The acute market dysfunction at the start of the COVID crisis was short-lived, largely due to the actions of central banks around the world to address this. However, as the crisis progressed and lockdowns were announced globally, financial market functioning deteriorated again. We started to see serious issues in New Zealand government bond and credit markets, with the spread between government and corporate bond yields widening, and the shape of yield curves distorting, as well as concerns from issuers about their ability to raise debt.

Figure 1: Stylised corridor and floor systems of monetary policy implementation9

 

AMP Tool Roll-Out

Around this time, the MPC took the decision to introduce AMP tools, in order to provide additional monetary stimulus, as the banking system was not operationally ready for negative interest rates. Initially, this was in the form of the Large Scale Asset Purchase (LSAP) programme. There were two key objectives of the LSAP programme: first, to provide economic stimulus by lowering interest rates across the yield curve; and second, to support market functioning, in order for the economic stimulus to transmit through financial markets.

LSAP bond purchases were financed by settlement cash. The Reserve Bank credited ESAS accounts with settlement cash when the bonds were purchased. This resulted in a higher level of settlement cash than what was needed for banks’ payment and settlement needs, and a higher level than what was needed to anchor short-term interest rates. For the Reserve Bank’s balance sheet, buying bonds in the LSAP programme generates an asset: the government bonds. This asset is matched by a liability: settlement cash, which is held in ESAS accounts by banks. For bank balance sheets, these purchases resulted in a new asset: settlement cash. This asset is matched by a new liability, which in many cases, are bank deposits from those who previously owned the government bond.

Another AMP tool deployed by the MPC to achieve its desired level of monetary stimulus was the Funding for Lending (FLP) programme. For the Reserve Bank’s balance sheet, this generated a new liability: settlement cash that had been lent to banks. This was matched by an asset: the transaction (called a repurchase or ‘repo’ agreement) in which banks pledge collateral against this lending.10 For bank balance sheets, the FLP creates a new liability of a loan, and a new asset of settlement cash.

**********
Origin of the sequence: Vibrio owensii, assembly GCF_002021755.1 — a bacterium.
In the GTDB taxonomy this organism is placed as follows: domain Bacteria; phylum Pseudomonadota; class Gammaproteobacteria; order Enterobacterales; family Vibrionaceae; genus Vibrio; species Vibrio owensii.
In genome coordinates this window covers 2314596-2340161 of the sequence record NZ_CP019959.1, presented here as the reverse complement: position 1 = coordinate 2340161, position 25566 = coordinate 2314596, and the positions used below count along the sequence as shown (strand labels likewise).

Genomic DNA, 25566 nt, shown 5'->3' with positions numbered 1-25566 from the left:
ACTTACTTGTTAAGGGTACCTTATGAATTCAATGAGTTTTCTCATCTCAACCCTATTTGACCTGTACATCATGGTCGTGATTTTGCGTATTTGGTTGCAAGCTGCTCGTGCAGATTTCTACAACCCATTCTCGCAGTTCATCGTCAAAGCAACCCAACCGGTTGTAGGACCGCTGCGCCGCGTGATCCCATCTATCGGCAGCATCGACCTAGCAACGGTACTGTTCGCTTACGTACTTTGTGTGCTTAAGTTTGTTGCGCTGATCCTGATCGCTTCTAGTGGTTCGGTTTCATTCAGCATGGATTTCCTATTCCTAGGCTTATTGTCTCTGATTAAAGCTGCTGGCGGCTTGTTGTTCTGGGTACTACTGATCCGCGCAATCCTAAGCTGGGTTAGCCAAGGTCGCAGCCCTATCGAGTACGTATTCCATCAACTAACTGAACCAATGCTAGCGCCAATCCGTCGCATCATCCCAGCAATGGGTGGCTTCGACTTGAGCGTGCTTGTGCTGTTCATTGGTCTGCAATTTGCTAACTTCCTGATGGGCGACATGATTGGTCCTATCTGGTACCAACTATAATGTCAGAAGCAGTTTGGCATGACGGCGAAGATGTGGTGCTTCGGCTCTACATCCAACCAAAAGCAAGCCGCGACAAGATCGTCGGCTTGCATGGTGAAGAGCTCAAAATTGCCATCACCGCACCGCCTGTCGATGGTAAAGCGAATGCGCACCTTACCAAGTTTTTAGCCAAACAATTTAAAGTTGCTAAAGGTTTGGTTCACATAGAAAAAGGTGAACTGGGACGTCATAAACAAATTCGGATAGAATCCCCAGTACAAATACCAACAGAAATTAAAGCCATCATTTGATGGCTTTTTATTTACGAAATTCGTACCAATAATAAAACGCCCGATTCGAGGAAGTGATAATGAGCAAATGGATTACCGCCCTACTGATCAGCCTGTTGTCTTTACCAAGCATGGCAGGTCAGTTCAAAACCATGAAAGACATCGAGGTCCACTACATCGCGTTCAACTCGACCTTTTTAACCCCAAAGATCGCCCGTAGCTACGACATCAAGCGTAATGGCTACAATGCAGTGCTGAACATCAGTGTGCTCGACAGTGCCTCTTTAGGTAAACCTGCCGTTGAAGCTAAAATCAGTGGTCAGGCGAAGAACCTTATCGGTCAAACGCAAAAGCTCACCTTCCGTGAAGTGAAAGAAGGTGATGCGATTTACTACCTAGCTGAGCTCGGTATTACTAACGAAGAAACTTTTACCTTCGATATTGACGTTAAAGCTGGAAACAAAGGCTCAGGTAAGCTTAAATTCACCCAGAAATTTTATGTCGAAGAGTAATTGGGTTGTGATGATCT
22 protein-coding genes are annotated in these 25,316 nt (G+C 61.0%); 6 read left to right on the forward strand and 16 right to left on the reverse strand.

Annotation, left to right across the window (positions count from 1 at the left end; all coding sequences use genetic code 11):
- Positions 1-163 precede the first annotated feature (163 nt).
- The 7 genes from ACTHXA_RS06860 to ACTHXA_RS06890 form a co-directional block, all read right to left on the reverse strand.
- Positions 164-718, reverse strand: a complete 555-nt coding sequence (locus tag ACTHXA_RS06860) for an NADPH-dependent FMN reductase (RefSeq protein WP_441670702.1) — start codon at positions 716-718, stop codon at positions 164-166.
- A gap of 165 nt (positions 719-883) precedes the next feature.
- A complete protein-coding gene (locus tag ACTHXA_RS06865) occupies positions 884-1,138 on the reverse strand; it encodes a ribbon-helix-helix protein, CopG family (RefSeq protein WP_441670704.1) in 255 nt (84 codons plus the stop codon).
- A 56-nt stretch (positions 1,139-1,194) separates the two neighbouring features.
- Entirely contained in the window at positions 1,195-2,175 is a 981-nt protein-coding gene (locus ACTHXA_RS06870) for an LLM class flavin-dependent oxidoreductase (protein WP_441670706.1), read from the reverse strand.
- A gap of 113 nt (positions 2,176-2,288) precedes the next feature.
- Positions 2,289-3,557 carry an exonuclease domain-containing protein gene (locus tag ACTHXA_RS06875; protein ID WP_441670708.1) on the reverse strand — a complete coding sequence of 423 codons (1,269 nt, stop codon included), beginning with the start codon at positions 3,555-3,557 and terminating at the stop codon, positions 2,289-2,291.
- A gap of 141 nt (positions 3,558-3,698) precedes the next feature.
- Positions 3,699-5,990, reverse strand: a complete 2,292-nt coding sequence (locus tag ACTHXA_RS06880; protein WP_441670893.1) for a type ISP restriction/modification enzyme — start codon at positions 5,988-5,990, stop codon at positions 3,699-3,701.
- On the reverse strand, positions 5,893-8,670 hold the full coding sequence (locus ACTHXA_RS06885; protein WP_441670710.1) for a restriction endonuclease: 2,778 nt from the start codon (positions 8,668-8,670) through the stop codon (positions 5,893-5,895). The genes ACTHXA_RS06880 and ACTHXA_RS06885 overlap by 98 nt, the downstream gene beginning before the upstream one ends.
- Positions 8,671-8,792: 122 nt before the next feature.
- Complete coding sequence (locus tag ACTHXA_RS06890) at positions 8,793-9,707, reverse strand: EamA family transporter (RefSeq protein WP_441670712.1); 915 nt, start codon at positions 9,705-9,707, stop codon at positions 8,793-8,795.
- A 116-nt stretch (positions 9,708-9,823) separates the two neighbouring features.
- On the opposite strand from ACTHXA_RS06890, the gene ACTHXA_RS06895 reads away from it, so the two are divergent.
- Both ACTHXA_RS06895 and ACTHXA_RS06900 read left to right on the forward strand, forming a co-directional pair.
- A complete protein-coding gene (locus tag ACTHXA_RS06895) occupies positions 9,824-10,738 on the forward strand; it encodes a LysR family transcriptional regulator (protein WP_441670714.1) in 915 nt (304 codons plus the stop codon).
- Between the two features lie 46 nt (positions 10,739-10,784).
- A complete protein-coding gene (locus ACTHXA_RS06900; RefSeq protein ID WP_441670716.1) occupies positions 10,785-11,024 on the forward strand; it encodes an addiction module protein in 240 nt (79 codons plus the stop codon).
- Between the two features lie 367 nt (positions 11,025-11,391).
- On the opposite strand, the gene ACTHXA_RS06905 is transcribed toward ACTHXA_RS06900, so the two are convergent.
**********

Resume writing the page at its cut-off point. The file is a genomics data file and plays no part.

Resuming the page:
As with the OCR, AMP tools must be transmitted through to the economy to have effect. The transmission of the LSAP programme is via three main channels: the policy signalling channel; the portfolio rebalancing channel; and the market functioning channel. The FLP transmits by lowering funding costs for banks. This in turn lowers funding costs for all banks and non-banks, by reducing demand for other funding.11

The Reserve Bank views the creation of settlement cash as a by-product of these AMP tools, not a channel through which monetary policy transmits.

Changes to the Monetary Base

Settlement cash has been main driver of the size of the monetary base or base money in recent years. Base money is made up of settlement cash and physical currency in circulation. Only the Reserve Bank and the Crown can change the level of the monetary base. 

When tax is paid, for example, this withdraws settlement cash, because banks settle the tax payments of their customers by transferring funds from their ESAS account to the Crown account. When a government bond matures, this has the opposite effect: the Crown pays funds into the ESAS accounts of the bondholder’s banks; the banks then reflect these payments in their customers’ accounts. The Reserve Bank purchasing bonds in the LSAP programme and extending loans in the FLP increased the settlement cash level, and therefore the monetary base.